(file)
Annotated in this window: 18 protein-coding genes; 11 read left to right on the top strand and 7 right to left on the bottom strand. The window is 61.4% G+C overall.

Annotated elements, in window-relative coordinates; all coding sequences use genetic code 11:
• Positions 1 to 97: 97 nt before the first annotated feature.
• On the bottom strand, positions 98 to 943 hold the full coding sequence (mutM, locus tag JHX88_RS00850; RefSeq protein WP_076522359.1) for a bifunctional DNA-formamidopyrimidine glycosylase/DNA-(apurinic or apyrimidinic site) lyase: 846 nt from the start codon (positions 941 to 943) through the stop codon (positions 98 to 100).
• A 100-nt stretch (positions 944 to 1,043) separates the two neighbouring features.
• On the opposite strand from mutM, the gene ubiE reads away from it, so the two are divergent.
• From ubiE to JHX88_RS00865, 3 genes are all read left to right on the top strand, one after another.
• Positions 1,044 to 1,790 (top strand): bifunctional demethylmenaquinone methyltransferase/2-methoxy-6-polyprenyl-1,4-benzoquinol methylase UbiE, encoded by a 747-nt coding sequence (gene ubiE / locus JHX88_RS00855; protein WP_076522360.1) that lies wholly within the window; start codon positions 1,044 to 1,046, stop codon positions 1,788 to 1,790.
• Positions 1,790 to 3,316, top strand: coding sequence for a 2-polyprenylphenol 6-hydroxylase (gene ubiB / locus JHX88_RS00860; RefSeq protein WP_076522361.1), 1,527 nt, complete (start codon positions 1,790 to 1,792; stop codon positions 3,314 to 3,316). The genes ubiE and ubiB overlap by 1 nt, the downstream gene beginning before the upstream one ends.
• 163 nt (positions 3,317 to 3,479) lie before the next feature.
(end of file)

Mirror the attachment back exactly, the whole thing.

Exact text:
Annotated in this window: 18 protein-coding genes; 11 read left to right on the top strand and 7 right to left on the bottom strand. The window is 61.4% G+C overall.

Annotated elements, in window-relative coordinates; all coding sequences use genetic code 11:
• Positions 1 to 97: 97 nt before the first annotated feature.
• On the bottom strand, positions 98 to 943 hold the full coding sequence (mutM, locus tag JHX88_RS00850; RefSeq protein WP_076522359.1) for a bifunctional DNA-formamidopyrimidine glycosylase/DNA-(apurinic or apyrimidinic site) lyase: 846 nt from the start codon (positions 941 to 943) through the stop codon (positions 98 to 100).
• A 100-nt stretch (positions 944 to 1,043) separates the two neighbouring features.
• On the opposite strand from mutM, the gene ubiE reads away from it, so the two are divergent.
• From ubiE to JHX88_RS00865, 3 genes are all read left to right on the top strand, one after another.
• Positions 1,044 to 1,790 (top strand): bifunctional demethylmenaquinone methyltransferase/2-methoxy-6-polyprenyl-1,4-benzoquinol methylase UbiE, encoded by a 747-nt coding sequence (gene ubiE / locus JHX88_RS00855; protein WP_076522360.1) that lies wholly within the window; start codon positions 1,044 to 1,046, stop codon positions 1,788 to 1,790.
• Positions 1,790 to 3,316, top strand: coding sequence for a 2-polyprenylphenol 6-hydroxylase (gene ubiB / locus JHX88_RS00860; RefSeq protein WP_076522361.1), 1,527 nt, complete (start codon positions 1,790 to 1,792; stop codon positions 3,314 to 3,316). The genes ubiE and ubiB overlap by 1 nt, the downstream gene beginning before the upstream one ends.
• 163 nt (positions 3,317 to 3,479) lie before the next feature.